About the Author: John V. Quarstein is an award-winning author and historian. He is director of the Virginia War Museum in Newport News and chief historical advisor for The Mariners' Museum's new USS Monitor Center (opened March 2007). Quarstein has authored eleven books and dozens of articles on American, military and Civil War history, and has appeared in documentaries for PBS, BBC, The History Channel and Discovery Channel.

 

Recommended Reading: Iron Afloat: The Story of the Confederate Armorclads. Description: William N. Still's book is rightfully referred to as the standard of Confederate Naval history. Accurate and objective accounts of the major and even minor engagements with Union forces are combined with extensive background information. This edition has an enlarged section of historical drawings and sketches. Mr. Still explains the political background that gave rise to the Confederate Ironclad program and his research is impeccable. An exhaustive literature listing rounds out this excellent book. While strictly scientific, the inclusion of historical eyewitness accounts and the always fluent style make this book a joy to read. This book is a great starting point.

 

Recommended Reading: Civil War Ironclads: The U.S. Navy and Industrial Mobilization (Johns Hopkins Studies in the History of Technology). Description: "In this impressively researched and broadly conceived study, William Roberts offers the first comprehensive study of one of the most ambitious programs in the history of naval shipbuilding, the Union's ironclad program during the Civil War. Perhaps more importantly, Roberts also provides an invaluable framework for understanding and analyzing military-industrial relations, an insightful commentary on the military acquisition process, and a cautionary tale on the perils of the pursuit of perfection and personal recognition." - Robert Angevine, Journal of Military History "Roberts's study, illuminating on many fronts, is a welcome addition to our understanding of the Union's industrial mobilization during the Civil War and its inadvertent effects on the postwar U.S. Navy." - William M. McBride, Technology and Culture"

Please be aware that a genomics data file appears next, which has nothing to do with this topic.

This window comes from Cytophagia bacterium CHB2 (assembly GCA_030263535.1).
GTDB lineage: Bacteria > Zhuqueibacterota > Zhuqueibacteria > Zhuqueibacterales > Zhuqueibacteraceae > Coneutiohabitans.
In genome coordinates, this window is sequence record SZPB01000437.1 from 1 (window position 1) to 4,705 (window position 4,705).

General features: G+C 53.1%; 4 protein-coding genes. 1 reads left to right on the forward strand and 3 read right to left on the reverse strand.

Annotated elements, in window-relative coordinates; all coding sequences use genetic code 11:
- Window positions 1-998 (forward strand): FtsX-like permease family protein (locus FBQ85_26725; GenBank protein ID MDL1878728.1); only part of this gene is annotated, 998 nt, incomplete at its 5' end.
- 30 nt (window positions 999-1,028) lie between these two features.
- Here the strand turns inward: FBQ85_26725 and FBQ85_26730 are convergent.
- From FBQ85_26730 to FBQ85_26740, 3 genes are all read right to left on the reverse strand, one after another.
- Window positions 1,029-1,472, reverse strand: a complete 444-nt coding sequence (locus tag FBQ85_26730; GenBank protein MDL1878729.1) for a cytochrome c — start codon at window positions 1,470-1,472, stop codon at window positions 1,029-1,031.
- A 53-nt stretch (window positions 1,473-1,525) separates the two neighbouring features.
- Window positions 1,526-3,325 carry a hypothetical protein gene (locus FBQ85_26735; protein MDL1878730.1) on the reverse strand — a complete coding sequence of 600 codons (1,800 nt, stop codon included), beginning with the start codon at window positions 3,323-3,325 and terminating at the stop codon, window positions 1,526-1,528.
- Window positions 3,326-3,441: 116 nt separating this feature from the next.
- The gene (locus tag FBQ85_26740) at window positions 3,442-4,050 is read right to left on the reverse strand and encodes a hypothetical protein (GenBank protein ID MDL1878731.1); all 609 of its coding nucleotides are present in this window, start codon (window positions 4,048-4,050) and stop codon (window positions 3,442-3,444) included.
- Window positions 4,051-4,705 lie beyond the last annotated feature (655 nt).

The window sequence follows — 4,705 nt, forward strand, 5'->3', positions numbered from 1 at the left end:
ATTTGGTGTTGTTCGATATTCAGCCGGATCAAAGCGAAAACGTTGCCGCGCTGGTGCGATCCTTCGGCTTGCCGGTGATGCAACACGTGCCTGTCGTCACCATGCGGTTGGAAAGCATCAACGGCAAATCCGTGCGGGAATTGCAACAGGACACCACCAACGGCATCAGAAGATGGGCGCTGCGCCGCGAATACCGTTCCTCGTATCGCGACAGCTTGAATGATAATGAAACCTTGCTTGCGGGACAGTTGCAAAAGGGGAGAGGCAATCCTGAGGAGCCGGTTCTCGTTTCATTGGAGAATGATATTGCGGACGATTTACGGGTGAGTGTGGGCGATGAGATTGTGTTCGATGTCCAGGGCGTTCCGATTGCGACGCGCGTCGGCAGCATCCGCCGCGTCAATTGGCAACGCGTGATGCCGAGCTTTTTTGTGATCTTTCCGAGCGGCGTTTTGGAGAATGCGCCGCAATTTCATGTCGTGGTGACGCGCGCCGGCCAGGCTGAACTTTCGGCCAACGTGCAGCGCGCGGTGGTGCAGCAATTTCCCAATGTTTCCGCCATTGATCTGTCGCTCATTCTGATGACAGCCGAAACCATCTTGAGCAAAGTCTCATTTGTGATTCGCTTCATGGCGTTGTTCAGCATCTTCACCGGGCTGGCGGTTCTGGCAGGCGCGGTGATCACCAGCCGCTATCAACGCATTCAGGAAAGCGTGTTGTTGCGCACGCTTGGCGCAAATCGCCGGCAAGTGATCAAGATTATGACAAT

Recommended Reading: A History of the Confederate Navy (Hardcover). From Publishers Weekly: One of the most prominent European scholars of the Civil War weighs in with a provocative revisionist study of the Confederacy's naval policies. For 27 years, University of Genoa history professor Luraghi (The Rise and Fall of the Plantation South) explored archival and monographic sources on both sides of the Atlantic to develop a convincing argument that the deadliest maritime threat to the South was not, as commonly thought, the Union's blockade but the North's amphibious and river operations. Confederate Navy Secretary Stephen Mallory, the author shows, thus focused on protecting the Confederacy's inland waterways and controlling the harbors vital for military imports. Continued below…